Giraffes at the Safari Park
July 7, 2023

News Release

San Diego Zoo Wildlife Alliance
Public Relations 


Four-week-old Endangered Red Panda Makes History as the First Cub Born at the San Diego Zoo in Almost 2 Decades 

SAN DIEGO (July 7, 2023) – In the mid-morning hours of July 6, 2023, guests to the San Diego Zoo were treated to a rare and remarkable sight. Red panda Adira entered her outdoor habitat in the Zoo’s Asian Passage with someone new: her small and curious 1-month-old cub. This milestone was immensely significant, as the new cub is the first red panda born at the Zoo since 2006, and this marked the first time staff and guests were able to get a glimpse of the youngster outside its den.   

The not-yet-named cub was born on June 9 to first-time parents Adira and Lucas. Over the past month, mom and her cub have stayed secluded in their den— mostly eating and sleeping, with mom venturing out only sporadically. Newborn red panda cubs tend to nurse from their mother for about 13 to 22 weeks. At 6 to 7 weeks of age, cubs naturally become more active, and begin exploring their surroundings. They normally remain in their den with mom until they are about 3 months old. 

“The birth of any animal is always an emotional experience, but for a species that hasn’t conceived in so long, this moment is even more remarkable,” said Erika Kohler, senior vice president & executive director of the San Diego Zoo. “Every birth carries so much weight, so this cub provides hope for everyone working to save this important Asian species.”  

Over the past 50 years, the global population of red pandas has dwindled by as much as 40 percent, and the species is now listed as Endangered on the International Union for Conservation of Nature Red List of Threatened Species. Red pandas face a myriad of threats, including habitat loss and degradation related to increased human encroachment and climate change. 

San Diego Zoo Wildlife Alliance partners with the nonprofit Red Panda Network to identify unprotected red panda habitat and train “forest guardians,” who monitor the health of the forest and work with the local communities to preserve and protect it. Red Panda Network staff provide awareness-building workshops in local villages where red pandas live in Nepal. Through these vital projects, team members closely monitor red panda populations to enable conservation efforts and help establish new, secure areas for the species.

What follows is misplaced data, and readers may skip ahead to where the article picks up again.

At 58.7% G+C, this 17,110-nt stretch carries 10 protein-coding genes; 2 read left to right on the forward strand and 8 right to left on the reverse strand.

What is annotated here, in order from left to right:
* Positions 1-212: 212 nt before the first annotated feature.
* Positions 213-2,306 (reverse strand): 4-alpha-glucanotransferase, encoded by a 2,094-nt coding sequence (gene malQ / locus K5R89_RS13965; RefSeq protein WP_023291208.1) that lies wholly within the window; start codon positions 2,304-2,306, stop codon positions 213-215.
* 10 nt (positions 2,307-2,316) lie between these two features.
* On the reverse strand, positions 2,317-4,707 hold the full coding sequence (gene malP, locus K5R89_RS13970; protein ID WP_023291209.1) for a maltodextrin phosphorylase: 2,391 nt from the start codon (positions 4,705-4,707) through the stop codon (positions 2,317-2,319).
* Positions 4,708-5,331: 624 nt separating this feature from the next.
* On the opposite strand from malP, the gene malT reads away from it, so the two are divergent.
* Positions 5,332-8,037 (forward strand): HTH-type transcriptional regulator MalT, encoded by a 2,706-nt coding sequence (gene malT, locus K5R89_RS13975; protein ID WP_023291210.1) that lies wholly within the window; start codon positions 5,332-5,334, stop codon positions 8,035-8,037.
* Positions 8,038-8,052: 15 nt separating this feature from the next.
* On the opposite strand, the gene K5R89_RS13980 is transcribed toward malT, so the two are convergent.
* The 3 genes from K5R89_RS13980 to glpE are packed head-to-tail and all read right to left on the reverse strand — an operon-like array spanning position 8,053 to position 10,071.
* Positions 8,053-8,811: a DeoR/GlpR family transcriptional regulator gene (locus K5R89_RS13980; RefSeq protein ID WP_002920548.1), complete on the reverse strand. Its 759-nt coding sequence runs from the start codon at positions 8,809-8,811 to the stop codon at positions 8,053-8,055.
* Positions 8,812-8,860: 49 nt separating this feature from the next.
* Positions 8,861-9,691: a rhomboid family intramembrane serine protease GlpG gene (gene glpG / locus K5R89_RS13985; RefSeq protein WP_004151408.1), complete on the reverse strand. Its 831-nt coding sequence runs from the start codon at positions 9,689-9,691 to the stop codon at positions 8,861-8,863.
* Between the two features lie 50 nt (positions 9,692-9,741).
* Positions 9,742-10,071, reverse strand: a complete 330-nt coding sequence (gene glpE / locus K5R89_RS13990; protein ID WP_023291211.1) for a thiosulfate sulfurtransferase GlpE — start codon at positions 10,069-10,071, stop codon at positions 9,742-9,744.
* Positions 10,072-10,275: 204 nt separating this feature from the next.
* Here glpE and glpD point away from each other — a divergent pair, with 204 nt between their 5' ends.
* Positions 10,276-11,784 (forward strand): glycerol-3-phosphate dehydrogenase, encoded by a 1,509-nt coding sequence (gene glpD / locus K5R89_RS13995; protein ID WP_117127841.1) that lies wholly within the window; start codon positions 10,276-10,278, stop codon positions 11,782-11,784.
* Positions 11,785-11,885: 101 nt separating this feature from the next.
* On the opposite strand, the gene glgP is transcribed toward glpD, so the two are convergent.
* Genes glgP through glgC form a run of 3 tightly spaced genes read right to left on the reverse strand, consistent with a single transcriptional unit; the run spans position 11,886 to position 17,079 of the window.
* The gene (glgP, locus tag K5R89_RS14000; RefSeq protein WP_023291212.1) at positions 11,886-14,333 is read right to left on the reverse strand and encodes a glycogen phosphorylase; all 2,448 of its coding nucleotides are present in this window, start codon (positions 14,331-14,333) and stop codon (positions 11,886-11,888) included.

“San Diego Zoo Wildlife Alliance’s work in Asia is focused on the illegal wildlife trade and reducing the demand for wildlife products. This is essential for conserving the unique species that call that region home,” Dr. Nadine Lamberski, chief conservation and wildlife health officer, San Diego Zoo Wildlife Alliance explained. “Good news, such as the birth of this new red panda cub, raises awareness of the threats to wildlife and what we can do to safeguard biodiverse ecosystems for future generations. “ 


About San Diego Zoo Wildlife Alliance  
San Diego Zoo Wildlife Alliance is a nonprofit international conservation leader, committed to inspiring a passion for nature and working toward a world where all life thrives. The Alliance empowers people from around the globe to support their mission to conserve wildlife through innovation and partnerships. San Diego Zoo Wildlife Alliance supports cutting-edge conservation and brings the stories of their work back to the San Diego Zoo and San Diego Zoo Safari Park—giving millions of guests, in person and virtually, the opportunity to experience conservation in action. The work of San Diego Zoo Wildlife Alliance extends from San Diego to eco-regional conservation “hubs” across the globe, where their expertise and assets—including the renowned Wildlife Biodiversity Bank—are able to effectively align with hundreds of regional partners to improve outcomes for wildlife in more coordinated efforts. By leveraging these skills in wildlife care and conservation science, and through collaboration with hundreds of partners, San Diego Zoo Wildlife Alliance has reintroduced more than 44 endangered species to native habitats. Each year, San Diego Zoo Wildlife Alliance’s work reaches over 1 billion people in 150 countries via news media, social media, their websites, educational resources and the San Diego Zoo Wildlife Explorers television programming, which is in children’s hospitals in 13 countries. Success is made possible by the support of members, donors and guests to the San Diego Zoo and San Diego Zoo Safari Park, who are Wildlife Allies committed to ensuring all life thrives.

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Link includes:  

  • B-roll of not-yet-named, 1-month-old, endangered red panda cub, and his mom, Adira, in their Asian Passage habitat at the San Diego Zoo